Good day all,
Here’s a solution to the 5 meg limit imposed by MIT’s App Inventor Classic and App Inventor 2…
1) Save your AI app as a .apk file.
2) Download ApkTool from http://ibotpeaches.github.io/Apktool and install it to your computer.
3) Copy your .apk file to the Apktool folder located in your computer’s c: drive (should normally be located at c:/apktool).
4) Open your computer’s command prompt terminal; be sure to go back to the c:/ by typing cd.. in the terminal (you may have to do so more than once). Once at c:/, type cd apktool (if you installed Apktool in this particular folder, that is).
5) Still in the terminal, type apktool d NameOfYourFile.apk (i.e.: apktool d Test.apk). This will “unzip” your .apk file and a folder (NameOfYourFile) shall be created; in it, you’ll find your .apk’s manifest and other related folders and files. If you see a folder called meta-inf, delete it. Open the asset folder; you will be able to update your files there (delete or add any required files for your app)… The good news is: no need to worry about the 5 meg limit anymore!
6) Once this is done, go back to the terminal and type apktool b NameOfYourFile NameOfYourFile.apk (i.e.: apktool b Test Test.apk).
7) By doing so, you now “zipped” back your app to a standard .apk file, which also includes the files you added to the asset folder. Copy this new .apk file back to your desktop…
8) You will now have to use a program called JarSigner in order to sign your .apk file. It is notably included to Java version 184.108.40.206 and that is the version that I use (Jarsigner may not be included to later versions of Java though). Hence, you can download Java 220.127.116.11 from http://filehippo.com/download_jre_32/14872/. Once this Java version is downloaded and installed to your computer, you will have to open a command prompt terminal and locate the Jarsigner program. In my computer, it is under Java’s bin folder… c:/Program Files/Java/jdk1.6.0_45/bin/…
9) Once in the bin folder (and always in your command terminal), type: jarsigner -verbose -sigalg MD5withRSA -digestalg SHA1 -keystore android.keystore C:LocationOfYourDesktopNameOfYourFile.apk androidkey (i.e.: jarsigner -verbose -sigalg MD5withRSA -digestalg SHA1 -keystore android.keystore C:UsersRobDesktopTest.apk androidkey)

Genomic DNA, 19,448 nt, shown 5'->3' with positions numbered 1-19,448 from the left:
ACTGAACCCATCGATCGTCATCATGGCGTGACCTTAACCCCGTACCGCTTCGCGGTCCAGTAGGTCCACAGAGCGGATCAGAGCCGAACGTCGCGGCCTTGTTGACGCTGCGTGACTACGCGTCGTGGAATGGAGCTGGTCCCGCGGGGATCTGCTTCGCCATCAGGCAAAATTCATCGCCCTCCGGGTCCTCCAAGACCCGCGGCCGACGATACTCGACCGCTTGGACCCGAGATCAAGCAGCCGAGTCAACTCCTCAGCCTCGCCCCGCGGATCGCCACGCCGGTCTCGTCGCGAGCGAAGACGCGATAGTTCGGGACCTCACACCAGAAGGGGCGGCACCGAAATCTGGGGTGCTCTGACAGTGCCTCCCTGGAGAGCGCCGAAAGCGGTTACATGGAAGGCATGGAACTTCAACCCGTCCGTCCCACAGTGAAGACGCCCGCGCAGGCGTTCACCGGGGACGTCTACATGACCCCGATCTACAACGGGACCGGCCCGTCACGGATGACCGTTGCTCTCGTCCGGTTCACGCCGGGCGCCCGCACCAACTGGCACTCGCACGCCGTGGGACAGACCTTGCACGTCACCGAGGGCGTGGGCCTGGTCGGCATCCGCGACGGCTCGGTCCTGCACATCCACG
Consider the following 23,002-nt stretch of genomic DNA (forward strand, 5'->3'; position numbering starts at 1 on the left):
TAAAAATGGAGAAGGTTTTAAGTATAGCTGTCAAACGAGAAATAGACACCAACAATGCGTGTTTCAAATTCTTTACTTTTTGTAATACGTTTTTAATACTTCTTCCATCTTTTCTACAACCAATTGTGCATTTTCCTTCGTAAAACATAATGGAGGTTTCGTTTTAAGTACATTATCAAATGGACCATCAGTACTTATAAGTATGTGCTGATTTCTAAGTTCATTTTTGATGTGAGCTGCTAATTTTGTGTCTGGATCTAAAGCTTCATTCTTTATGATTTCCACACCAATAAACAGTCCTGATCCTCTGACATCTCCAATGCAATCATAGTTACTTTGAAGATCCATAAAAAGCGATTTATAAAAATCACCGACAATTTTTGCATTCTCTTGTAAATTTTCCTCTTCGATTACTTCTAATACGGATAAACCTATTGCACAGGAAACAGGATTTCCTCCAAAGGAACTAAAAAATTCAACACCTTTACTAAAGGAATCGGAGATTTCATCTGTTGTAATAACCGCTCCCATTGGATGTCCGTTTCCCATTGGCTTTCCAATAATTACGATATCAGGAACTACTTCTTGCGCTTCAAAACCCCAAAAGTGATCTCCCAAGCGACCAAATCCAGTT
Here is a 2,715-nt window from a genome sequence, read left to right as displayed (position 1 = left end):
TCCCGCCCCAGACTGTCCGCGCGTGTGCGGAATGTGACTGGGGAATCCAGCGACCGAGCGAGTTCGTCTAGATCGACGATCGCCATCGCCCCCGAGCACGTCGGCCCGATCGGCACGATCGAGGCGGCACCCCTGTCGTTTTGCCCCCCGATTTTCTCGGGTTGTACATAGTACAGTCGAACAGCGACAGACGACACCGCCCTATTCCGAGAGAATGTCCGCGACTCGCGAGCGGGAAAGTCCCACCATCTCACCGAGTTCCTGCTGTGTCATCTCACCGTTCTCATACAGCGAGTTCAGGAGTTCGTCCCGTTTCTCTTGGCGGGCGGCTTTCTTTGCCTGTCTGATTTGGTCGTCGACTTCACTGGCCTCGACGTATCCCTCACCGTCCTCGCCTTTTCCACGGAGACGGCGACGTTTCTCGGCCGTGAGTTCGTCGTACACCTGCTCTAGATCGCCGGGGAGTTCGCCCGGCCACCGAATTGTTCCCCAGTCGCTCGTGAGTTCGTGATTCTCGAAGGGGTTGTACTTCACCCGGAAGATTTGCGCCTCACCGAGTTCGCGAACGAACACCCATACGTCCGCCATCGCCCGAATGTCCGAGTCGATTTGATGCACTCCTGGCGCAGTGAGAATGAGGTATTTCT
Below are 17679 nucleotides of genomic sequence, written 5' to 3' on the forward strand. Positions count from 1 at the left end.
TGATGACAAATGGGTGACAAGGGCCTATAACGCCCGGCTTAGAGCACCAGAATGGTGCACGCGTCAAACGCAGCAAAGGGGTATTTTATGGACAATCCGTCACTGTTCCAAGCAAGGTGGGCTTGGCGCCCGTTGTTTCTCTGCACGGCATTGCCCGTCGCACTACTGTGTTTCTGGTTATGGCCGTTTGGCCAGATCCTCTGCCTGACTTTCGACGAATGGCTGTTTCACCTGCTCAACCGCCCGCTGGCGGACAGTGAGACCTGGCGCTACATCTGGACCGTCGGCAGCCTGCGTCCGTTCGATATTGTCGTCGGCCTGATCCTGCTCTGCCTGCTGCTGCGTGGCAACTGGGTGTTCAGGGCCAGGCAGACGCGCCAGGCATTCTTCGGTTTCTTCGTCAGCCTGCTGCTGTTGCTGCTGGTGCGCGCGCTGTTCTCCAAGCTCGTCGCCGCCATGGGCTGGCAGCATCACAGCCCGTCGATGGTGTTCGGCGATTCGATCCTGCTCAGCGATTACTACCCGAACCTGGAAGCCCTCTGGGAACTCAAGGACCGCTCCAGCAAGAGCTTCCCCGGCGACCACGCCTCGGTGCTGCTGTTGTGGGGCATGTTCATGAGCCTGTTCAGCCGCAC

10) Jarsigner will ask for your keystore passphrase… by default, the AI keystore passphrase (or password) is “android”. Your .apk is now signed. Bravo.
11) Before uploading it to Google Play, you still need to zipalign it! The Zipalign tool is part of Android SDK (1.6 onwards) and can be found under the tools folder of the SDK. To use it, you will have to run the following command in your terminal: zipalign -v 4 source.apk destination.apk. In example: zipalign -v 4 Test.apk Test2.apk … Once the zipping is done, delete Test.apk and rename Test2.apk to Test.apk (in order to preserve the original name of the file).
12) Test your .apk in your mobile phone and if everything’s fine you’ll be ready for uploading it to Google Play !
If you would like to obtain help regarding this procedure, feel free to contact me. For US$20.00, I shall update your .apk file accordingly and make it ready for your Google Play upload. Please include your zipped .apk file to your email (you can use 7-zip to do so, a free tool) and mention your keystore passphrase if modified from the default “android” value. I shall respond with a Paypal link for your payment as well as a server link where you’ll be able to upload the files you would like to add to your asset folder. Once your payment is through, you will receive a final email including the updated .apk file.
On January 2, 2015, the new Copyright Modernization Act came into force in Canada and some very interesting articles were recently published in order to help Internet users understand more clearly the nature of this new law, especially since numerous questions remain for many people.
Here are a few articles online that will inform you on the subject…
1) Canadian Press, Copyright Modernization Act Takes Effect As Shomi And CraveTV Ramp Up, published on 12/31/2014.
2) Canada.com, Why illegal downloading just became riskier for Canadians, published on 01/05/2015.
3) Maclean’s, Can stern letters really stop Canadians from downloading illegally?, published on 01/22/2015.
Moreover, two very interesting governmental sites provide information on cyber security and the new provisions of this law: